In United States v. Benson, 941 F.2d 598 (7th Cir.1991), we held that “the reasonableness of a belief is a factor for the jury to consider in determining whether a defendant actually believed and acted on it. The more farfetched a belief is, the less likely it is that a person actually held or would act on that belief.” Id. at 614 (citing to Cheek, 498 U.S. at 203-04, 111 S.Ct. at 611-12).


In United States v. Becker, 965 F.2d 383 (7th Cir.1992), we analyzed a jury instruction substantially identical to the one complained of here. The instruction in Becker stated that defendant’s good faith belief that he complied with the law, even if his belief was objectively unreasonable, defeats the element of willfulness. The instruction in Becker concluded with this sentence: “Nevertheless, you may consider whether the defendant’s belief about the tax statutes was actually reasonable as a factor in deciding whether he held that belief in good faith.” Id. at 388. This sentence mirrors the sentence to which defendant objects in this case. We concluded in Becker that the instruction was a correct statement of the law. Id.


Finally, we note that in the recent appeal of the trial-on-remand of United States v. Cheek we ruled on this identical issue. The jury instruction contained the following language: “… [Y]ou may consider whether the defendant’s stated belief about the tax statutes was reasonable as a factor in deciding whether he held that belief in good faith.” Cheek, 3 F.3d 1057, 1063 (7th Cir.1993). We found that this instruction complied with Becker and with the Supreme Court’s ruling in Cheek.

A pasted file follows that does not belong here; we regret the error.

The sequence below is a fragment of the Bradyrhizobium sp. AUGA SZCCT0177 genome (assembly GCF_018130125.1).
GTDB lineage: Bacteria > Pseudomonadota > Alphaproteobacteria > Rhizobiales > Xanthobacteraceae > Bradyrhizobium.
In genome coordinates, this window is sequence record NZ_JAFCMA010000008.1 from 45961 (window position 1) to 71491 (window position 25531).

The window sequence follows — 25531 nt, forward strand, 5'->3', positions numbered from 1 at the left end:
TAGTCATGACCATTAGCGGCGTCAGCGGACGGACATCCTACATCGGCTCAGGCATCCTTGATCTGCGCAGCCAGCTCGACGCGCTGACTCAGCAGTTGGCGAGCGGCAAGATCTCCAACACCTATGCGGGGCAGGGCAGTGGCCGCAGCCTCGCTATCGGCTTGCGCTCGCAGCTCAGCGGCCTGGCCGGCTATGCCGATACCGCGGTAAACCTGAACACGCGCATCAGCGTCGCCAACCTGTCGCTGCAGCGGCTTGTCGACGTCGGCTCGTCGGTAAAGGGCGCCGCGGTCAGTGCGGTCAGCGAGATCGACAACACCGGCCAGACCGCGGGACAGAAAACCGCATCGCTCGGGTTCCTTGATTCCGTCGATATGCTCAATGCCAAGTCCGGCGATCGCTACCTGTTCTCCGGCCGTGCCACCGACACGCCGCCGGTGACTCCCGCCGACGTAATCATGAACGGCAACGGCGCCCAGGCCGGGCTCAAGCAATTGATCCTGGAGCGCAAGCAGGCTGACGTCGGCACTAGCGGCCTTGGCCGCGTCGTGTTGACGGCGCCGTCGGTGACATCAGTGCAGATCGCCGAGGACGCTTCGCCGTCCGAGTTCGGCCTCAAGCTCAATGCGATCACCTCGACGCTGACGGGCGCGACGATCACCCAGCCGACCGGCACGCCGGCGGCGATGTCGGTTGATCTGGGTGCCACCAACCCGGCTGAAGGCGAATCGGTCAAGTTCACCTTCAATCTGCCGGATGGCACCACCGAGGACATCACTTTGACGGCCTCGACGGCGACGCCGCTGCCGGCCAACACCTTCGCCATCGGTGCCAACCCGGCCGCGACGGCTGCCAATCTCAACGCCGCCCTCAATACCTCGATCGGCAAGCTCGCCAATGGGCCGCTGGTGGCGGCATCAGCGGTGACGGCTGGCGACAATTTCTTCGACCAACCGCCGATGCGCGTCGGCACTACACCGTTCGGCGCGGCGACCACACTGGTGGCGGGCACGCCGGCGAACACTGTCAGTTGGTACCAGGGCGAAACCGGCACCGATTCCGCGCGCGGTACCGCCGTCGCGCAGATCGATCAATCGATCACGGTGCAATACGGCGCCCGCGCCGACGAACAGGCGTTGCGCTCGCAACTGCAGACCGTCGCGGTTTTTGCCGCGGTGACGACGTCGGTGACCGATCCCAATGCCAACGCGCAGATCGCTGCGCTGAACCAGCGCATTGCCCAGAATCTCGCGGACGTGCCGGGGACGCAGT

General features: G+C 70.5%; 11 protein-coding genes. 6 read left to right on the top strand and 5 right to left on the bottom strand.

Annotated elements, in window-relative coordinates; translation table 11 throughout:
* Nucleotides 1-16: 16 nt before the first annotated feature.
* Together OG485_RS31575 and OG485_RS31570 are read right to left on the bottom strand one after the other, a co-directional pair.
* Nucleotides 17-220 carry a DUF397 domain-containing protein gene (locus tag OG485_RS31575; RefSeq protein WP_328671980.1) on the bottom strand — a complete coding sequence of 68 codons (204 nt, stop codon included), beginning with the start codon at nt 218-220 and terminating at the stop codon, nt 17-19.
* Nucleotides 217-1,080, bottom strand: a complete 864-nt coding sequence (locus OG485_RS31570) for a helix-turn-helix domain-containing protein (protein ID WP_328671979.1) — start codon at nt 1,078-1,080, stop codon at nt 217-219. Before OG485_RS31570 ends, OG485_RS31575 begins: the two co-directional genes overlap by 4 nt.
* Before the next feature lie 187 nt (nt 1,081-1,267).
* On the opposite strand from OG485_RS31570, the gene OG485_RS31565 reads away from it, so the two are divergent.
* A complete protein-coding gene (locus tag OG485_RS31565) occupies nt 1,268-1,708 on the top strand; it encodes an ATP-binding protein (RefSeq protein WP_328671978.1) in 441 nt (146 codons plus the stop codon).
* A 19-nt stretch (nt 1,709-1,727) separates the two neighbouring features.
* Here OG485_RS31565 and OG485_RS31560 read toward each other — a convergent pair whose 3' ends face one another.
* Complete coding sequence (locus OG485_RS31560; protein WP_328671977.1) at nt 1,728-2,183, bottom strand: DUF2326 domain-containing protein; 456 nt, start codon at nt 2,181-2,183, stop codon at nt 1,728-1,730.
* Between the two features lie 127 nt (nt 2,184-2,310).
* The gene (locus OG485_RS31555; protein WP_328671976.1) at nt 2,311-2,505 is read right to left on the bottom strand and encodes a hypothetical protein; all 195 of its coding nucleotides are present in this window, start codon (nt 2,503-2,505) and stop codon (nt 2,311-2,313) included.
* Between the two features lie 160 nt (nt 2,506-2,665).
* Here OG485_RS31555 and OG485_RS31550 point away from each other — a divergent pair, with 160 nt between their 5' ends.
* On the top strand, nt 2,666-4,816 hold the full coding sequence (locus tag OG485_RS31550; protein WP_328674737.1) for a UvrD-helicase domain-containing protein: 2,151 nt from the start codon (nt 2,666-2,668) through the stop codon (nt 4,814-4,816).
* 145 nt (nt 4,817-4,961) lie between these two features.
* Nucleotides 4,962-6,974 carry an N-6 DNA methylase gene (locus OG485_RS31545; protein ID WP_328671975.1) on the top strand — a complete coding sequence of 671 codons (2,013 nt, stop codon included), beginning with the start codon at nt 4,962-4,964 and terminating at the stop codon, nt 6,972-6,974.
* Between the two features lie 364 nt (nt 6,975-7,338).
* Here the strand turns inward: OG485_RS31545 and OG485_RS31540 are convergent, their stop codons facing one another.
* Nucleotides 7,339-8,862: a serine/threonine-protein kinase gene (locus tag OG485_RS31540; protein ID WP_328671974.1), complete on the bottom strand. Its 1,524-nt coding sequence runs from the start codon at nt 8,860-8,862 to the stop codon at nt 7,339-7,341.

In conclusion, defendant was not prejudiced by the court’s decision to use the contested paragraph of instruction 12. It is a correct statement of the law. There was no error.

III. Admission of evidence


In the years prior to his conviction in this case, the defendant generated a blizzard of complicated and groundless litigation, primarily involving his fruitless attempts to regain his two farms. Evidence relating to these various trial and appellate proceedings which he had initiated prior to his indictment in this case was admitted over the defendant’s objection.


The defendant claims that admission of the evidence of this prior litigation is a violation of Federal Rule of Evidence 404(b), commonly known as the “prior bad acts rule.”

Rule 404(b) states that:


Evidence of other crimes, wrongs, or acts is not admissible to prove the character of a person in order to show action in conformity therewith. It may, however, be admissible for other purposes, such as proof of motive, opportunity, intent, preparation, plan, knowledge, identity or absence of mistake or accident.